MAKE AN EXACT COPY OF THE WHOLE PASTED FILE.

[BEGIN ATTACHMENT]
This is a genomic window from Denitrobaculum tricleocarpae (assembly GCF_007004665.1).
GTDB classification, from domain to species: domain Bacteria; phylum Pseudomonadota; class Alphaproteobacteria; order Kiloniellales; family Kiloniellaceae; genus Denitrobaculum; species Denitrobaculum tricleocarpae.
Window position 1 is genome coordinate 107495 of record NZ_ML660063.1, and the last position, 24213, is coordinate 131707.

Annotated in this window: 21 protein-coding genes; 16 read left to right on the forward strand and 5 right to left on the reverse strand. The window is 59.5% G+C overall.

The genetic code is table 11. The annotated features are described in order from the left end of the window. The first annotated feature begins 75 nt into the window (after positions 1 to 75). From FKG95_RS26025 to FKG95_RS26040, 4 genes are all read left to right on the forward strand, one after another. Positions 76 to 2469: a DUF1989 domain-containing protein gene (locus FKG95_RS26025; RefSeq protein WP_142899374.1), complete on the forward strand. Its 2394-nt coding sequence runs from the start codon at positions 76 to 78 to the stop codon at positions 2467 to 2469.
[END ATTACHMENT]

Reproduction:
This is a genomic window from Denitrobaculum tricleocarpae (assembly GCF_007004665.1).
GTDB classification, from domain to species: domain Bacteria; phylum Pseudomonadota; class Alphaproteobacteria; order Kiloniellales; family Kiloniellaceae; genus Denitrobaculum; species Denitrobaculum tricleocarpae.
Window position 1 is genome coordinate 107495 of record NZ_ML660063.1, and the last position, 24213, is coordinate 131707.

Annotated in this window: 21 protein-coding genes; 16 read left to right on the forward strand and 5 right to left on the reverse strand. The window is 59.5% G+C overall.

The genetic code is table 11. The annotated features are described in order from the left end of the window. The first annotated feature begins 75 nt into the window (after positions 1 to 75). From FKG95_RS26025 to FKG95_RS26040, 4 genes are all read left to right on the forward strand, one after another. Positions 76 to 2469: a DUF1989 domain-containing protein gene (locus FKG95_RS26025; RefSeq protein WP_142899374.1), complete on the forward strand. Its 2394-nt coding sequence runs from the start codon at positions 76 to 78 to the stop codon at positions 2467 to 2469.